In other words, an attorney can't trust her gut in failing to contact an alibi witness based on the belief that the alibi isn't credible. That's because actually talking (or having someone talk) to the alibi witness could make the attorney view the alibi more favorably. Over the last two days, Judge Welch has had just that opportunity to assess Asia McClain's veracity. I can only rely on what I've heard reported on her testimony, but it seems to me like that process has gone well.

-CM

https://lawprofessors.typepad.com/evidenceprof/2016/02/last-night-we-had-another-special-minisodeof-the-undisclosed-podcast-based-on-the-second-day-of-the-reopened-postconviction.html

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Comments

You are a boss.

Posted by: ap | Feb 5, 2016 3:52:29 AM

Hi Colin, thanks again for the summary. I'm intrigued to know the extent to which both Adnan's attorney and the DDA/State keep on top of your research and that of the rest of the Undisclosed team, not only prior to the hearing but also as it unfolds. Do you know? Thanks, Alex.

Posted by: alexjb | Feb 5, 2016 4:46:01 AM

I don't understand how the state could argue strategy in not ever contacting Asia once... How many questions did the prosecution ask her to try and get a better understanding of what she had written? Dozens? Yet they will argue that it was reasonable for Gutierrez to have never contacted her and asked her even one??

Posted by: Anon | Feb 5, 2016 5:22:13 AM

Hi Colin, do you think the judge is giving the state more leeway? Seems to be more sustaining of their objections, and more overruling of defense's.

Posted by: KC | Feb 5, 2016 5:55:38 AM

"Of course, the notes for these March 2nd interviews are "missing" from the State's files." It is appalling what the State can get away with while a man’s life hangs in the balance. Our justice system is seriously screwed up.

Posted by: Indira W | Feb 5, 2016 6:15:09 AM

Doest the fact that the same judge is leading this PCR have any effect on the course of it?
I understand that the reason to assign the same judge is to avoid duplicative judicial effort, but can it have a (negative) influence on the type of information allowed?

For example, the health issues of CG were kind of swept aside as old news, but in this PCR case there might be reasons to focus even more on this topic, since it is one of the two main topics. (cell phone & ineffective counsel)

Another more psychological point: is the fact that the judge has to overturn his previous decision (even though new information is on the table) not a disadvantage?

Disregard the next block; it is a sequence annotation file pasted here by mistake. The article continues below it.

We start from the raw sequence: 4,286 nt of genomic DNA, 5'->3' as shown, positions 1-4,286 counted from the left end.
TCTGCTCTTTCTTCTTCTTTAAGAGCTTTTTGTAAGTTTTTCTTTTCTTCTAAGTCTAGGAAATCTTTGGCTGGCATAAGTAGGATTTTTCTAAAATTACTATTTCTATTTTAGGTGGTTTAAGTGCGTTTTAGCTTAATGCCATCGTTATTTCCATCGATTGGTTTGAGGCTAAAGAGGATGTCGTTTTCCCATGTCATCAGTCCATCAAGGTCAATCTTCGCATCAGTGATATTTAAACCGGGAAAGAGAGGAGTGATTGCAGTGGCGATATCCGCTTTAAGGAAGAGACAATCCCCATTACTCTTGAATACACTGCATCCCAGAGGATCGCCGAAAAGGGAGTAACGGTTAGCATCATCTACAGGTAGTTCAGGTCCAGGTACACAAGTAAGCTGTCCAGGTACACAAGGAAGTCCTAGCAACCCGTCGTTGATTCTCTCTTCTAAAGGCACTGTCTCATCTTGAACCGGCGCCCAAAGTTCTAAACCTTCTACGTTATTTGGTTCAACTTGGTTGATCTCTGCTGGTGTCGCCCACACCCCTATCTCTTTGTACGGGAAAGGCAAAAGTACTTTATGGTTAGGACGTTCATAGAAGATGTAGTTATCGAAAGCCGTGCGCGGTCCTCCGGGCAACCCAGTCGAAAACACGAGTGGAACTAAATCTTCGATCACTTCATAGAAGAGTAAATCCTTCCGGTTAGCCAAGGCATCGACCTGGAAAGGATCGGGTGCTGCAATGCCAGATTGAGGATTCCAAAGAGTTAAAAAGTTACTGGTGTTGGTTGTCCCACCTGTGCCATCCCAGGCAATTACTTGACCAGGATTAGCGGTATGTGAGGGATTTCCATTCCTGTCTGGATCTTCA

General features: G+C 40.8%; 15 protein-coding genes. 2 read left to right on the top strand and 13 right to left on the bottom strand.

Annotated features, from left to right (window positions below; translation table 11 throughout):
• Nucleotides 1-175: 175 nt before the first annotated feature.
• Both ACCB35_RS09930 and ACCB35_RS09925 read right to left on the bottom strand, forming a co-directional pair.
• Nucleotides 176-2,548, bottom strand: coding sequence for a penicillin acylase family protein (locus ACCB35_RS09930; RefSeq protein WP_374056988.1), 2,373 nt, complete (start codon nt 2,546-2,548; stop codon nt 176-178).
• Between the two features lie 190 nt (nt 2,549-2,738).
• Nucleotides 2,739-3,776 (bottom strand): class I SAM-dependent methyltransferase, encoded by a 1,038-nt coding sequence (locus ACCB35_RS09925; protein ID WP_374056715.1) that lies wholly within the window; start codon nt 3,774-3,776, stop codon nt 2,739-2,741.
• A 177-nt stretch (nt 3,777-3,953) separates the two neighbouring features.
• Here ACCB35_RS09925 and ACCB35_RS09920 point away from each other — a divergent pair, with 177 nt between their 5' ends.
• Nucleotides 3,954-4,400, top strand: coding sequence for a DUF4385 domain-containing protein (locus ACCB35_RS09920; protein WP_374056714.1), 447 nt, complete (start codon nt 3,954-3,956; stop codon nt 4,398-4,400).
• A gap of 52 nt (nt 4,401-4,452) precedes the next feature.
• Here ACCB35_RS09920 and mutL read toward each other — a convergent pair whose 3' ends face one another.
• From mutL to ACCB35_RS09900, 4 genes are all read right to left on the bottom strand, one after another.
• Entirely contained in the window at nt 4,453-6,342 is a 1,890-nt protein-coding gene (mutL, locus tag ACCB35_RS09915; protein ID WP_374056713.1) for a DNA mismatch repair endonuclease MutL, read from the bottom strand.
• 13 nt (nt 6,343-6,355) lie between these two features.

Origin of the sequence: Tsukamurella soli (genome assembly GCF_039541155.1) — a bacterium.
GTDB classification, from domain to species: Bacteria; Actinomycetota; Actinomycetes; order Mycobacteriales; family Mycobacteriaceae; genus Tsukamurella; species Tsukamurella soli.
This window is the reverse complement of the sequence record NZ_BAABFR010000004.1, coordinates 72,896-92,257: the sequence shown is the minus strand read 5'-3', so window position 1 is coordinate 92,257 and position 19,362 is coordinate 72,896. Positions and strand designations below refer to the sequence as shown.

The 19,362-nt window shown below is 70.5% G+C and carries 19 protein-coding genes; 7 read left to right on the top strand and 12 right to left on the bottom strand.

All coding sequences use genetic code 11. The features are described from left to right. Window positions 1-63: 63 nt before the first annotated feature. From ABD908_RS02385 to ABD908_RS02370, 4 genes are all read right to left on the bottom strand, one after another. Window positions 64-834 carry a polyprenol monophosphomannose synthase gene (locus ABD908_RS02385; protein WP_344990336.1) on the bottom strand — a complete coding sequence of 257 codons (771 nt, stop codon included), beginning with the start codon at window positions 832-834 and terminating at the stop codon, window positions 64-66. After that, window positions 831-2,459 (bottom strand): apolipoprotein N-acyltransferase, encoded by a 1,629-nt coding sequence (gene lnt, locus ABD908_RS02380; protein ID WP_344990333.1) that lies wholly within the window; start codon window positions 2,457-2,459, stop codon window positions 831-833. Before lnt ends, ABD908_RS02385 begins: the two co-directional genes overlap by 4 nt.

Or in other words, what is your opinion on assigning the same judge, and can it have negative influence on Adnan's case.

Posted by: Martin | Feb 5, 2016 7:13:58 AM

Thanks, as always, for this excellent and detailed analysis. One question about the cell phone evidence - you say: "The takeaway from this testimony is clear: For any incoming call on Adnan's call log that showed up as 'connected' and pinging a certain tower, the call could in fact have been an unanswered call that went to voicemail, with the tower listed being the tower pinged by the caller. This includes both the incoming 7:09 and 7:16 P.M. calls that pinged the L689B tower."

Am I right to interpret this as saying that either the person with Adnan's phone was in Leakin park, or the person who called Adnan's phone was in Leakin park? This would indicate to me that the killer is someone Adnan knows, and not a serial killer.

Thanks!

Posted by: Emma | Feb 5, 2016 7:22:50 AM

AP: Thanks.

Alexjb: I’m sure that Susan is keeping Justin apprised.

Anon: Right. Doesn’t the cross-examination just reveal what Gutierrez should have done?

KC: Impossible for me to tell without being in the courtroom.

Indira: Some jurisdictions are better than others.

Martin: It can work both ways. He has more familiarity with the case, but he also ruled against Adnan before. I could see it going either way.

Emma: That is just one possible issue where there is testimony. There are other issues, such as check-in lag, etc. Also, the range of the L689B tower extended well past Leakin Park. All of which goes to say that the cell tower records tell us little.

Posted by: Colin Miller | Feb 5, 2016 7:31:03 AM

So the prosecution focused on whether or not CG would not have called Asia as a strategic decision and/or if her testimony would have helped. But as you've pointed out, neither of that is the issue at hand, its was CG negligent for not contacting her at all. Why does this point seemingly get overlooked, particularly by the judge? All this time spent on a point that's not relevant to the argument at hand?

Posted by: E | Feb 5, 2016 7:55:59 AM

This is a bit unrelated but didn't a new law come out a couple of weeks ago that is retro active that allows people that committed crimes under the age of 18 to have their cases looked at and then be resentenced. I know you would rather get Adnan off, but it seems like an option!